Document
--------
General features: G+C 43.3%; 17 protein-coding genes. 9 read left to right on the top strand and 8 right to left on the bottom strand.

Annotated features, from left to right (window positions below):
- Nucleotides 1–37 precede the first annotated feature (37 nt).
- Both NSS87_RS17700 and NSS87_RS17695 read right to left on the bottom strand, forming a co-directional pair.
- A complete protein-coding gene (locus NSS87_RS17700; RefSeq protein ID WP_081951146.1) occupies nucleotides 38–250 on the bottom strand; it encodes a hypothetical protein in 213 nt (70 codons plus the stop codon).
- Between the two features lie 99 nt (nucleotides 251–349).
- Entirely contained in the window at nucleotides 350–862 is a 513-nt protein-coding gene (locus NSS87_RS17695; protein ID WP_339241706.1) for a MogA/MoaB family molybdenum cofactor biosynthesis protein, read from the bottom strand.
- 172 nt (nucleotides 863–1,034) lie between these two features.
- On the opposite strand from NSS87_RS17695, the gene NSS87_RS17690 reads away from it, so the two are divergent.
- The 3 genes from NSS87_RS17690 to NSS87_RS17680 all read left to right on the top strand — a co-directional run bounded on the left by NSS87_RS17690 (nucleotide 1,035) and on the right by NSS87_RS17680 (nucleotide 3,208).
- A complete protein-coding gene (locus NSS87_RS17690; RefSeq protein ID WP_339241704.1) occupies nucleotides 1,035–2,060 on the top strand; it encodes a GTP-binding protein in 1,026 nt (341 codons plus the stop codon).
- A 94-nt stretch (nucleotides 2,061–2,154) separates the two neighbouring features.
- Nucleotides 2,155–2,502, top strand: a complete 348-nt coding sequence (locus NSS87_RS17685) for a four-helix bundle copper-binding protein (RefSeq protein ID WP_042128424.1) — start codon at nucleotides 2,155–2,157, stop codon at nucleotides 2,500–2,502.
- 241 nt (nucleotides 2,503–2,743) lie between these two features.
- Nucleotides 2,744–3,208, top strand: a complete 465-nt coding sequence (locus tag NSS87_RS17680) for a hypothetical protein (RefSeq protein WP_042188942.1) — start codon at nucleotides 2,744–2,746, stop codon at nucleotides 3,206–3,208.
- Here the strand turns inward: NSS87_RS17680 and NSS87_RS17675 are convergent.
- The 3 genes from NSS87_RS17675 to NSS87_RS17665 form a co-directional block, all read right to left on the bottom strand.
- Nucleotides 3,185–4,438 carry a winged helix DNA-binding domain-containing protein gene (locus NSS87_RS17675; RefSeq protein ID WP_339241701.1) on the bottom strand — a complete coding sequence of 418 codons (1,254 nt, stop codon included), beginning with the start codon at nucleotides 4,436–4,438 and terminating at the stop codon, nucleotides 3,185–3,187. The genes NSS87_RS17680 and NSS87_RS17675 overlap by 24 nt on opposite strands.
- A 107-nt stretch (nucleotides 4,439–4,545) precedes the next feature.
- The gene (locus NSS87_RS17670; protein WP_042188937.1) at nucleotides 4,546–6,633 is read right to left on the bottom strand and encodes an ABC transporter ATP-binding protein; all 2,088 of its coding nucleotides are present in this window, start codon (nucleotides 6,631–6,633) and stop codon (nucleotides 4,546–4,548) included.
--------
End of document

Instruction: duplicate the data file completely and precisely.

General features: G+C 43.3%; 17 protein-coding genes. 9 read left to right on the top strand and 8 right to left on the bottom strand.

Annotated features, from left to right (window positions below):
- Nucleotides 1–37 precede the first annotated feature (37 nt).
- Both NSS87_RS17700 and NSS87_RS17695 read right to left on the bottom strand, forming a co-directional pair.
- A complete protein-coding gene (locus NSS87_RS17700; RefSeq protein ID WP_081951146.1) occupies nucleotides 38–250 on the bottom strand; it encodes a hypothetical protein in 213 nt (70 codons plus the stop codon).
- Between the two features lie 99 nt (nucleotides 251–349).
- Entirely contained in the window at nucleotides 350–862 is a 513-nt protein-coding gene (locus NSS87_RS17695; protein ID WP_339241706.1) for a MogA/MoaB family molybdenum cofactor biosynthesis protein, read from the bottom strand.
- 172 nt (nucleotides 863–1,034) lie between these two features.
- On the opposite strand from NSS87_RS17695, the gene NSS87_RS17690 reads away from it, so the two are divergent.
- The 3 genes from NSS87_RS17690 to NSS87_RS17680 all read left to right on the top strand — a co-directional run bounded on the left by NSS87_RS17690 (nucleotide 1,035) and on the right by NSS87_RS17680 (nucleotide 3,208).
- A complete protein-coding gene (locus NSS87_RS17690; RefSeq protein ID WP_339241704.1) occupies nucleotides 1,035–2,060 on the top strand; it encodes a GTP-binding protein in 1,026 nt (341 codons plus the stop codon).
- A 94-nt stretch (nucleotides 2,061–2,154) separates the two neighbouring features.
- Nucleotides 2,155–2,502, top strand: a complete 348-nt coding sequence (locus NSS87_RS17685) for a four-helix bundle copper-binding protein (RefSeq protein ID WP_042128424.1) — start codon at nucleotides 2,155–2,157, stop codon at nucleotides 2,500–2,502.
- 241 nt (nucleotides 2,503–2,743) lie between these two features.
- Nucleotides 2,744–3,208, top strand: a complete 465-nt coding sequence (locus tag NSS87_RS17680) for a hypothetical protein (RefSeq protein WP_042188942.1) — start codon at nucleotides 2,744–2,746, stop codon at nucleotides 3,206–3,208.
- Here the strand turns inward: NSS87_RS17680 and NSS87_RS17675 are convergent.
- The 3 genes from NSS87_RS17675 to NSS87_RS17665 form a co-directional block, all read right to left on the bottom strand.
- Nucleotides 3,185–4,438 carry a winged helix DNA-binding domain-containing protein gene (locus NSS87_RS17675; RefSeq protein ID WP_339241701.1) on the bottom strand — a complete coding sequence of 418 codons (1,254 nt, stop codon included), beginning with the start codon at nucleotides 4,436–4,438 and terminating at the stop codon, nucleotides 3,185–3,187. The genes NSS87_RS17680 and NSS87_RS17675 overlap by 24 nt on opposite strands.
- A 107-nt stretch (nucleotides 4,439–4,545) precedes the next feature.
- The gene (locus NSS87_RS17670; protein WP_042188937.1) at nucleotides 4,546–6,633 is read right to left on the bottom strand and encodes an ABC transporter ATP-binding protein; all 2,088 of its coding nucleotides are present in this window, start codon (nucleotides 6,631–6,633) and stop codon (nucleotides 4,546–4,548) included.